TSA to screen streets and
Documents Reveal TSA Plan To Body-Scan Pedestrians, Train Passengers!
Giving Transportation Security Administration agents a peek under your clothes may soon be a practice that goes well beyond airport checkpoints. Newly
uncovered documents show that as early as 2006, the Department of Homeland Security has been planning pilot programs to deploy mobile scanning units
that can be set up at public events and in train stations, along with mobile x-ray vans capable of scanning pedestrians on city streets.
The non-profit Electronic Privacy Information Center (EPIC) on Wednesday published documents it obtained from the Department of Homeland Security
showing that from 2006 to 2008 the agency planned a study of of new anti-terrorism technologies that EPIC believes raise serious privacy concerns. The
projects range from what the DHS describes as “a walk through x-ray screening system that could be deployed at entrances to special events or other
points of interest” to “covert inspection of moving subjects” employing the same backscatter imaging technology currently used in American
The 173-page collection of contracts and reports, acquired through a Freedom of Information Act request, includes contracts with Siemens Corporations,
Northeastern University, and Rapiscan Systems. The study was expected to cost more than $3.5 million.
One project allocated to Northeastern University and Siemens would mount backscatter x-ray scanners and video cameras on roving vans, along with other
cameras on buildings and utility poles, to monitor groups of pedestrians, assess what they carried, and even track their eye movements. In another
program, the researchers were asked to develop a system of long range x-ray scanning to determine what metal objects an individual might have on his
or her body at distances up to thirty feet.
“This would allow them to take these technologies out of the airport and into other contexts like public streets, special events and ground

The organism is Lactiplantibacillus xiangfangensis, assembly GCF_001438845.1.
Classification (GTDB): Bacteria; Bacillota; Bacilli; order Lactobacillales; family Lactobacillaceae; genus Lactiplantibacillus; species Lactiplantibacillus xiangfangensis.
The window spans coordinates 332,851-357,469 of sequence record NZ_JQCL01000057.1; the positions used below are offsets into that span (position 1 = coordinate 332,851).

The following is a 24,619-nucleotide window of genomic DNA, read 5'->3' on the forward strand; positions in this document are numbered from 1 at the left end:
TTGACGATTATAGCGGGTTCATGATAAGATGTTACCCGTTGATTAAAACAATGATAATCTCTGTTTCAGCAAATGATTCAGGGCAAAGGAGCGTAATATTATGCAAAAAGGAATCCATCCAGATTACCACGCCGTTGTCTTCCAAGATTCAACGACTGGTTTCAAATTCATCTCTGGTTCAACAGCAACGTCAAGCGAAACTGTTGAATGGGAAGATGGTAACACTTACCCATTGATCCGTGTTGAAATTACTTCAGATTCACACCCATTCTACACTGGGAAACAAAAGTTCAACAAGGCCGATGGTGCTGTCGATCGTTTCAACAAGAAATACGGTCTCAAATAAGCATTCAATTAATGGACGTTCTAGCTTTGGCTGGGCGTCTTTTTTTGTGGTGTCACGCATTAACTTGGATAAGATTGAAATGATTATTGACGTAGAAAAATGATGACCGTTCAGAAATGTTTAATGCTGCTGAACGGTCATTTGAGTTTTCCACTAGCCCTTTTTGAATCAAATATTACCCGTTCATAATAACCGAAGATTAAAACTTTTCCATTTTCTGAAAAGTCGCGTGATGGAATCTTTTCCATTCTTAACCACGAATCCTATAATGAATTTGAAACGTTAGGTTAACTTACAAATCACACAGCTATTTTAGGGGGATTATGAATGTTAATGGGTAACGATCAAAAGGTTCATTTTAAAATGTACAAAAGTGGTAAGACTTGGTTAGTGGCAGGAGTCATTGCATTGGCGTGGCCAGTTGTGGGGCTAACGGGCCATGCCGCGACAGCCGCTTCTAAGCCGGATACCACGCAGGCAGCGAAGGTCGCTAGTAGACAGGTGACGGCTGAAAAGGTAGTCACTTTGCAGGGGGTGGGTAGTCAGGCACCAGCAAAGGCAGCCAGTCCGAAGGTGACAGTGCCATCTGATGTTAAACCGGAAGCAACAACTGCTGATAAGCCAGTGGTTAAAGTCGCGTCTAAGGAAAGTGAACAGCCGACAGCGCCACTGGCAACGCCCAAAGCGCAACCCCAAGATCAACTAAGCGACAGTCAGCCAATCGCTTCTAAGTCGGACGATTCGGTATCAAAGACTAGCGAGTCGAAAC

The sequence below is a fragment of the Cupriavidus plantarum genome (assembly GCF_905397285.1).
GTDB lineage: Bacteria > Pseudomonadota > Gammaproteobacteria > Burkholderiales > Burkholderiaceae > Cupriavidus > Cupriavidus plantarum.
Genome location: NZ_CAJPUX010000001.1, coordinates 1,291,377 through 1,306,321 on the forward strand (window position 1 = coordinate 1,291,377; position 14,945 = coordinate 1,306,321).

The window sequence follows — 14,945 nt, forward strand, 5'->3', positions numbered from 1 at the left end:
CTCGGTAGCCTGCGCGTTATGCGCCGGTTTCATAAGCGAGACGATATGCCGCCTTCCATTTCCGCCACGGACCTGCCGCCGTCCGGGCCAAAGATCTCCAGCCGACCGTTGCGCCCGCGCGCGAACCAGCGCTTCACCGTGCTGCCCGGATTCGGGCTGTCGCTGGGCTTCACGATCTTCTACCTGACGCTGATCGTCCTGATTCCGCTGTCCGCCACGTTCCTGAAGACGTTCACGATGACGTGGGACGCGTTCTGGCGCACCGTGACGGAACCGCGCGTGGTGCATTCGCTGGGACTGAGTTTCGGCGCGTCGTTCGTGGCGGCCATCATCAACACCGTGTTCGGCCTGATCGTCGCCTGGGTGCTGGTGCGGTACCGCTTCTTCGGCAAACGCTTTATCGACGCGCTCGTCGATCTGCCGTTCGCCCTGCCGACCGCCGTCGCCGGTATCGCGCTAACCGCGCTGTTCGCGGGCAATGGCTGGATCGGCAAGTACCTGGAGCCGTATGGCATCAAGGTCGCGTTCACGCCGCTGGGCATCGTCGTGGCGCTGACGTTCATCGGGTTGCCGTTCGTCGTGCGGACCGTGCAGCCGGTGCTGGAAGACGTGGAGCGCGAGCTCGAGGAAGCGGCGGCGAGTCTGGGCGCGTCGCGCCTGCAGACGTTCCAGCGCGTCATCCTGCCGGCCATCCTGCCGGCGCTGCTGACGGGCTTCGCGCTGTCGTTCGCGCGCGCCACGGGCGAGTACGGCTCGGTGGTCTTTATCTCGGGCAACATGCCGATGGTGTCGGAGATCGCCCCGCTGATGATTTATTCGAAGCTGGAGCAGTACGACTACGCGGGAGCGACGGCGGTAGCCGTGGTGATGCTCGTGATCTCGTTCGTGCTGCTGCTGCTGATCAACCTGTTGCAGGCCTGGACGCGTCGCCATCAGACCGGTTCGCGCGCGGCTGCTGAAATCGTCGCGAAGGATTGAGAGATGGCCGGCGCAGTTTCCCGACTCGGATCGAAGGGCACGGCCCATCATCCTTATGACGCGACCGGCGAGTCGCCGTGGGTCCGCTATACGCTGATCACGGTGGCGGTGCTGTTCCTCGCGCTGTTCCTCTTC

transit,” says Ginger McCall, an attorney with EPIC. “It’s a clear violation of the fourth amendment that’s very invasive, not necessarily
effective, and poses all the same radiation risks as the airport scans.”
It’s not clear to what degree the technologies outlined in the DHS documents have been implemented. Multiple contacts at the DHS public affairs
office didn’t respond to a request for comment Wednesday afternoon. A privacy assessment included in the documents for one aspect of the plans that
focused on train security suggests that images wouldn’t be tied to any personally identifiable information such as a subject’s name. Any images
shared outside the project or used for training purposes would have faces blurred, and employees using the system would be trained to avoid privacy
violations, the document says. If the scanners were to adopt privacy enhancements deployed in new versions of the airport full body scanners currently
being tested by the TSA, they would also use nondescript outlines of people rather than defined images, only showing items of interest on the
But EPIC’s McCall says that those safeguards are irrelevant: If scanners are deployed in public settings, it doesn’t matter if they show full
naked images or merely the objects in a user’s pockets. “When you’re out walking on the street, it’s not acceptable for an officer to come up
and search your bag without probable cause or consent.,” she says. “This is the digital equivalent.”
In August of last year, Joe Reiss, the vice president of marketing of security contractor American Sciences & Engineering told me in an interview that
the company had sold more than 500 of its backscatter x-ray vans to governments around the world, including some deployed in the U.S. Those vans are
capable of scanning people, the inside of cars and even the internals of some buildings while rolling down public streets. The company claims that
its systems’ “primary purpose is to image vehicles and their contents,” and that “the system cannot be used to identify an individual, or the
race, sex or age of the person.” But Reiss admitted that the van scans do penetrate clothing, and EPIC president Marc Rotenberg called them “one
of the most intrusive technologies conceivable.”
On top of exposing research into possible expansion of the scanner program, EPIC has also filed a lawsuit against the DHS that fights the use of the
scanners in airports. The group is arguing its case in a D.C. appellate court next week, though some expect the scanners to be ruled constitutional.